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Hurricane Season 2011: Subtropical Storm Sean (Atlantic Ocean)
11.14.11
 
A visible image from GOES at 1445 UTC (9:45 a.m. EST) › View larger image
A visible image from GOES at 1445 UTC (9:45 a.m. EST) showed the clouds associated with the cold front that captured Sean far (right edge) to the eastern Atlantic.
Credit: NASA/NOAA GOES Project
Tropical Storm Sean Absorbed into a Cold Front Over Atlantic

The most recent tropical storm of the Atlantic Hurricane season was absorbed by a cold front early this past weekend.

On Friday, November 11 at 11 a.m. AST, Sean's maximum sustained winds were near 50 mph and it was moving to the northeast at 23 mph. At that time, Sean was just 125 miles (200 km) north-northeast of Bermuda, and a tropical storm warning was still affect for the island. Twelve hours Sean's winds lessened and the tropical storm sped up, which are two signs of a weakening tropical cyclone.

The National Hurricane Center noted on Friday, November 11, 2011 at 11 p.m. AST that Sean had officially merged with a cold front. Satellite imagery from NOAA's GOES-13 satellite shows the cold front moving through the northeastern Atlantic Ocean on November 14. A visible image from GOES at 1445 UTC (9:45 a.m. EST) showed the clouds associated with the cold front that captured Sean. The GOES image was created at NASA/NOAA's GOES Project at NASA's Goddard Space Flight Center, Greenbelt, Md.

At 11 a.m. AST on November 11, Sean was a tropical storm and had maximum sustained winds near 40 mph (65 kmh). Those tropical-storm force winds extended 175 miles from the center, so Sean was about 350 miles in diameter. Sean was 505 miles (815 km) northeast of Bermuda and speeding to the east-northeast at 35 mph (56 kmh). Sean was classified at that time as a post-tropical storm.

Late on Saturday, Sean dissipated and its energies became part of the cold front moving across the northern Atlantic Ocean.

Text credit: Rob Gutro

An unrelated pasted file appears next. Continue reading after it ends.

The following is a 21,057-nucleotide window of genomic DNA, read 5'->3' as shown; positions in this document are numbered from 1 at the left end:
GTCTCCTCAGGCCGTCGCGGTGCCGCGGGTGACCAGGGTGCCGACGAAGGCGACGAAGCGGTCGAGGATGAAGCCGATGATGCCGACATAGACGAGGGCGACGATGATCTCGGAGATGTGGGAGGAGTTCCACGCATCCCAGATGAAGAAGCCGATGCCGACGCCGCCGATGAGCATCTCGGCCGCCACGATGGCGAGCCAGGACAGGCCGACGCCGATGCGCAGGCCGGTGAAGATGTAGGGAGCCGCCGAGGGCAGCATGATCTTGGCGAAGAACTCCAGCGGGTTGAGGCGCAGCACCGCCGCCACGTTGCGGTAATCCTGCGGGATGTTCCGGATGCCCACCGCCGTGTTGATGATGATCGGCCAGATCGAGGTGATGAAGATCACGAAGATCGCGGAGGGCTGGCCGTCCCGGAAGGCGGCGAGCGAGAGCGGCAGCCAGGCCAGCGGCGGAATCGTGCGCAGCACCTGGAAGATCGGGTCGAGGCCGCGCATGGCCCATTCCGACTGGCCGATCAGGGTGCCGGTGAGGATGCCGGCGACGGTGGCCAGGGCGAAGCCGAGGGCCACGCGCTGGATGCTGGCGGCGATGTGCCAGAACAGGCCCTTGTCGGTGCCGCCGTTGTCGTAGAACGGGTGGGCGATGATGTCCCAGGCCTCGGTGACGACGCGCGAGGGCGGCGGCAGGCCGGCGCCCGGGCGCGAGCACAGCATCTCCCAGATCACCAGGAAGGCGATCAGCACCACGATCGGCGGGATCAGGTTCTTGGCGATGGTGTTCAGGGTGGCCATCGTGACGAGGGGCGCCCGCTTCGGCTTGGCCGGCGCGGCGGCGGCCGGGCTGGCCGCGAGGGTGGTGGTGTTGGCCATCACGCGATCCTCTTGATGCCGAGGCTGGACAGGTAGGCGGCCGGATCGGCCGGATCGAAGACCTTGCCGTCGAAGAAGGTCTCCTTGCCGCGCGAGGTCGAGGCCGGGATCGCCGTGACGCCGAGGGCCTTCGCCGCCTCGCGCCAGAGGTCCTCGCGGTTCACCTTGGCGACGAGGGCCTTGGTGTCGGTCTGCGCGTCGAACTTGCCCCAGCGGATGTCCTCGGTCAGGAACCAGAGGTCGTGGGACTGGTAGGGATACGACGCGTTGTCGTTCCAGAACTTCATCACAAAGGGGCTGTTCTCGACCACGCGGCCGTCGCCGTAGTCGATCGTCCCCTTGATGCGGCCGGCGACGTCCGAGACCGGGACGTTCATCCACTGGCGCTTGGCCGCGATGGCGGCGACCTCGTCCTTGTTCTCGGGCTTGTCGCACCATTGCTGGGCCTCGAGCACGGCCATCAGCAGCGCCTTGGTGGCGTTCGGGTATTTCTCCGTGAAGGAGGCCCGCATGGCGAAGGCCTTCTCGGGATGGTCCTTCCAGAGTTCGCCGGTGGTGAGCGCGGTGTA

NASA's Goddard Space Flight Center/, Greenbelt, Md.



November 10, 2011

This 3-D image of Sean from the TRMM satellite was captured on Nov. 10, 2011 at 12:51 a.m. EST. › View larger image
This 3-D image from the TRMM satellite was captured on Nov. 10, 2011 at 12:51 a.m. EST. Thunderstorms around the edge of Sean's center of circulation were reaching to about 11km (~6.8 miles).
Credit: SSAI/NASA, Hal Pierce
This radar image of Tropical Storm Sean's rainfall was captured by TRMM on Nov. 10, 2011 at 12:30 a.m. EST. › View larger image
This radar image of Tropical Storm Sean's rainfall was captured by the TRMM satellite on Nov. 10, 2011 at 12:30 a.m. EST. Sean's northwestern quadrant were the most powerful where rainfall was occurring at a rate of more than 2 inches (50 mm) per hour (in red). The rest of Sean contained mostly scattered moderate to occasionally heavy rainfall, falling at a rate between .78 to 1.57 inches/20 to 40 mm per hour).
Credit: SSAI/NASA, Hal Pierce
NASA's TRMM Satellite Radar Slices Through Tropical Storm Sean

Sometimes you don't know what's in a pie until you slice it up, and the same goes for a tropical storm. NASA's Tropical Rainfall Measuring Mission (TRMM) satellite radar instrument sliced through Tropical Storm Sean and provided scientists with a 3-D look at what's happening inside.